United States District Court, W.D. Washington, Tacoma
ORDER ON WASHINGTON'S MOTION FOR PARTIAL SUMMARY
JUDGMENT ON THE GEO GROUP, INC'S AFFIRMATIVE
J. BRYAN UNITED STATES DISTRICT JUDGE
matter comes before the Court on Plaintiff's Motion for
Partial Summary Judgment on the GEO Group Inc.'s
(“GEO”) Affirmative Defenses (Dkt. 183) and
GEO's motion to defer or strike the State's motion
for summary judgment pursuant Fed.R.Civ.P. 56 (d) (Dkt. 188).
The Court has considered the pleadings filed in support of
and in opposition to the motions and the file herein.
case arises out of GEO's alleged failure to compensate
immigration detainees at the Northwest Detention Center
(“NDC”), a private detention center, in accord
with the Washington Minimum Wage Act (“MWA”).
Dkt. 1. The State now moves for summary judgment dismissal of
GEO's affirmative defenses of laches, unclean hands, and
failure to join necessary parties (the Department of Homeland
Security and U.S. Immigration and Customs Enforcement
(collectively “ICE”) and the Washington State
Department of Labor & Industries (“L &
I”)). Dkt. 183. GEO moves for a delay in the motion for
summary judgment's consideration to complete discovery.
Dkt. 188. For the reasons provided below, GEO's motion to
delay consideration of the motion (Dkt. 188) should be
denied, and the State's motion (Dkt. 183) should be
granted. GEO's affirmative defenses of laches, unclean
hands, and failure to join necessary parties, should be
RELEVANT FACTS AND PROCEDURAL HISTORY
a private corporation that has owned and operated the NWDC, a
1, 575-bed detention facility in Tacoma, Washington, since
2005. Dkt. 156, at 8-9. GEO operates the NWDC based on a
contract with ICE. Dkts. 16-2, and 19. Under this contract,
GEO provides “detention management services including
the facility, detention officers, management personnel,
supervision, manpower, training certifications, licenses . .
. equipment, and supplies” for immigration detainees
awaiting resolution of immigration matters. Dkt. 19, at 49.
GEO is also required by the contract to manage a Voluntary
Work Program (“VWP”). Dkt. 19, at 86. Detainees
who participate in the VWP collect and distribute laundry,
prepare and serve food, clean, paint interior walls, and use
electric sheers to cut hair. Dkt. 184-1, at 8-19. GEO pays
detainees who participate in the VWP at $1 per day. Dkt. 156,
at 10. In accord with the contract with ICE, GEO agreed to
comply with “[a]pplicable federal, state and local
labor laws and codes.” Dkt. 19, at 48.
September 20, 2017, the State filed this case in Pierce
County, Washington Superior Court. Dkt. 1-1. The Complaint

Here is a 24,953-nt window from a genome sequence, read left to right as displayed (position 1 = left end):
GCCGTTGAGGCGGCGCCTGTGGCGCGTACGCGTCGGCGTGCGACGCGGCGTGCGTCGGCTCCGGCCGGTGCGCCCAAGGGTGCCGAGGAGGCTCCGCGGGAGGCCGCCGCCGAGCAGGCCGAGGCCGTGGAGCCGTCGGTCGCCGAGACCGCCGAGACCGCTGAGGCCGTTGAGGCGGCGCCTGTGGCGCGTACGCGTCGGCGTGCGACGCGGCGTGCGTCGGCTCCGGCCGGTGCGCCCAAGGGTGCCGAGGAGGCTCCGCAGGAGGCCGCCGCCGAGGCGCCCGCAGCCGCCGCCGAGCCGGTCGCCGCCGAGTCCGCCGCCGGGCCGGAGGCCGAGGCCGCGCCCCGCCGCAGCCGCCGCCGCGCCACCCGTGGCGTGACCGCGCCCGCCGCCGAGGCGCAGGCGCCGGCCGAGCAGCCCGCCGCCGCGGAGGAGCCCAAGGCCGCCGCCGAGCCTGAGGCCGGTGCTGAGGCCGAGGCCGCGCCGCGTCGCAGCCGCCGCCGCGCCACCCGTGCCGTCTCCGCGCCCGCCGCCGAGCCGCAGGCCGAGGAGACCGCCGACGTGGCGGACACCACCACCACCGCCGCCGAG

maintains that the GEO-ICE Contract at least allows for, if
not requires, GEO to compensate detainees working in the VWP
commensurate with the State MWA. Id., at
¶¶3.3, 3.4, 5.1-6.6. The State alleges that GEO has
been unjustly enriched by compensating detainees below that
required by state law. Id. In its
“quasi-sovereign interest, ” the State makes a
claim against GEO for unjust enrichment, and seeks: (1) an
order requiring GEO to disgorge its unjust enrichment from
compensating detainees below the minimum wage, (2)
declaratory relief that GEO is an “employer”
subject to the MWA when managing detainee employees, and (3)
injunctive relief for GEO to be enjoined from paying
detainees less than the minimum wage. Id.
Answer, GEO makes a counterclaim for unjust enrichment, seeks
declaratory and injunctive relief, and asserts thirteen
affirmative defenses. Dkt 34.
February 28, 2018, GEO's counterclaim for unjust
enrichment was dismissed. Dkt. 44. Further, State's
motion to strike the affirmative defenses of laches, unclean
hands, failure to join L & I and ICE (all three of which
are the subject of the present motion), and ripeness,
justiciability, and a portion of the offset defense, was
denied without prejudice; no finding was made as to the
affirmative defense of preemption. Id. The remaining
affirmative defenses were stricken. Id.
April 26, 2018, GEO's motion to dismiss for failure to
join ICE was denied. Dkt. 58. The Order found that ICE was
not a necessary or indispensable party to the case.
Id. Complete relief could be accorded to the parties
in the case and ICE did not have a legally protected
interest. Id. GEO's alternative motion, that ICE
be added as a defendant was also denied. Id.
State now moves for summary judgment on the affirmative
defenses of laches, unclean hands, and failure to join ICE
and L & I. Dkt. 183. GEO responds and moves, pursuant to
Rule 56 (d), that the motion for summary judgment should
either be denied, or its consideration deferred until the
close of discovery. Dkt. 188. It argues that even if the
motion is considered now, it should be denied because there
are issues of fact as to the affirmative defense of laches,
unclean hands and the failure to join ICE. Id. In
reply, the State argues that the motion should be considered
now, and that the motion should be granted. Dkt. 193.